At around 5:00 each morning, loudspeakers crackle on in Ma Village, Vietnam (population 731). Mounted on concrete poles atop hilltops—a remnant of the 1950s information and propaganda apparatus—these loudspeakers, rather than the smartphones popular with Hanoi’s young office workers, are what provide locals in this mountain village with important news bulletins.
In the hour before sunrise, as farmers prepare to leave for their fields, village chief Nguyen Van Tam reads out weather updates and planting directives from the local meteorological bureau. In recent years, these once-routine broadcasts have contained increasingly bizarre information.
In January, for instance, when northern Vietnam saw its coldest temperatures on record, dipping below freezing in the mountains, Nguyen urged farmers to “keep your buffalos and cows in the shed—do not take them to the field,” he recalls. As the strange frigid spell continued, he warned villagers to delay transplanting paddy rice, lest seedlings perish in the cold. The previous summer, when he informed the community of record high temperatures amid an ongoing heat wave, there was little to be done to protect crops already in the ground. And last November, when heavy rains fell during what is usually the dry season, he could only describe the extent of the flooding that soaked and destroyed a hectare of maize.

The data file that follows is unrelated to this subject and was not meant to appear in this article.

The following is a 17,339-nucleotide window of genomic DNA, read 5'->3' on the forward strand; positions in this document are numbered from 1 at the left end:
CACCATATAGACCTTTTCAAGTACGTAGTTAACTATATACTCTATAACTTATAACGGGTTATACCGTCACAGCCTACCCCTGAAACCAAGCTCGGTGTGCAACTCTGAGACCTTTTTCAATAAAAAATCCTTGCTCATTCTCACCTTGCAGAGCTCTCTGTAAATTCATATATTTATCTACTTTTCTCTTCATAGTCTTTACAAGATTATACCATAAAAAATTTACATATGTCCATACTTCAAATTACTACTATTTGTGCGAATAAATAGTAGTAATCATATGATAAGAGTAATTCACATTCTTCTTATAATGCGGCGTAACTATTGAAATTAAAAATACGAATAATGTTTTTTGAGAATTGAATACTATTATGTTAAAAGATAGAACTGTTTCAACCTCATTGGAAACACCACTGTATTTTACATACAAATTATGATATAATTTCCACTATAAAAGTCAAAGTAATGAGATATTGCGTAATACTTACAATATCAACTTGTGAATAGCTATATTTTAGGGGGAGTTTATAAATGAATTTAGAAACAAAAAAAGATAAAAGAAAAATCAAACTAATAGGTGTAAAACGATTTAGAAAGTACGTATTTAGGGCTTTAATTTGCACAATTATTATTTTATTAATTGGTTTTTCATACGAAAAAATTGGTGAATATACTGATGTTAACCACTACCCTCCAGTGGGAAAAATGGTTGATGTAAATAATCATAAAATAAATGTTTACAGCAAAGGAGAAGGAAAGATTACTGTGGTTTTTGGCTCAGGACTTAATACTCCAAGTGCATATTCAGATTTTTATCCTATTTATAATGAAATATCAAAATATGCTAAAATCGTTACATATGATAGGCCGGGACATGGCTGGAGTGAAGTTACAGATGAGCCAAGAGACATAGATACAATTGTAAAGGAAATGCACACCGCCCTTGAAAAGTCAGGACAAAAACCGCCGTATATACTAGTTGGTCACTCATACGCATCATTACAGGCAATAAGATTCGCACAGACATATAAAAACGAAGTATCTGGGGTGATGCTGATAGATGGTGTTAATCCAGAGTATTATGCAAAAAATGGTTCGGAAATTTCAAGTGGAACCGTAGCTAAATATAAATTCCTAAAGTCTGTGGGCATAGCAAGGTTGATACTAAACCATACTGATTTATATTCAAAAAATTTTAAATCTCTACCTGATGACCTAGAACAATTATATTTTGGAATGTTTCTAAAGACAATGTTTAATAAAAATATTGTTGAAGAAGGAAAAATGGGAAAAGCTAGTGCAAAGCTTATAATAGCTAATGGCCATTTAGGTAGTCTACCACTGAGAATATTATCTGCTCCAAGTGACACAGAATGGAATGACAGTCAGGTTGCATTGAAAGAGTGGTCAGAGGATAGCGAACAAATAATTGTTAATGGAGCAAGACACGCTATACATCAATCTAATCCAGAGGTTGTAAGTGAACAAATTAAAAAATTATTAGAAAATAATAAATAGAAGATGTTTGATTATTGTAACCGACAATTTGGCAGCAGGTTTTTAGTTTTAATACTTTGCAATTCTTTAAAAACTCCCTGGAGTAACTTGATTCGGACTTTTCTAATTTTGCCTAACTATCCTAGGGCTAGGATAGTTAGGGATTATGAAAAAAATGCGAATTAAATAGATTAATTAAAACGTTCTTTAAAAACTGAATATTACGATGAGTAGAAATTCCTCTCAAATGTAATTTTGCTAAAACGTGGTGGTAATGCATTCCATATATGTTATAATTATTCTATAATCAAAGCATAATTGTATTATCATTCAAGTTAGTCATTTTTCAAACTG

Sitting at a wooden table in the village community hall in late March, below a portrait of revolutionary leader Ho Chi Minh, Nguyen, a congenial 58-year-old wearing a black sports jacket and baseball cap, explained that his duties as an elected official now include “teaching about climate risk.” He knows that global weather systems are shifting—the past year’s temperature extremes and unusual downpours in Vietnam result from a combination of climate change and El Niño—and that this has immediate, sometimes devastating, impacts on the 192 households in his village, mostly farming families in concrete homes with palm-frond roofs.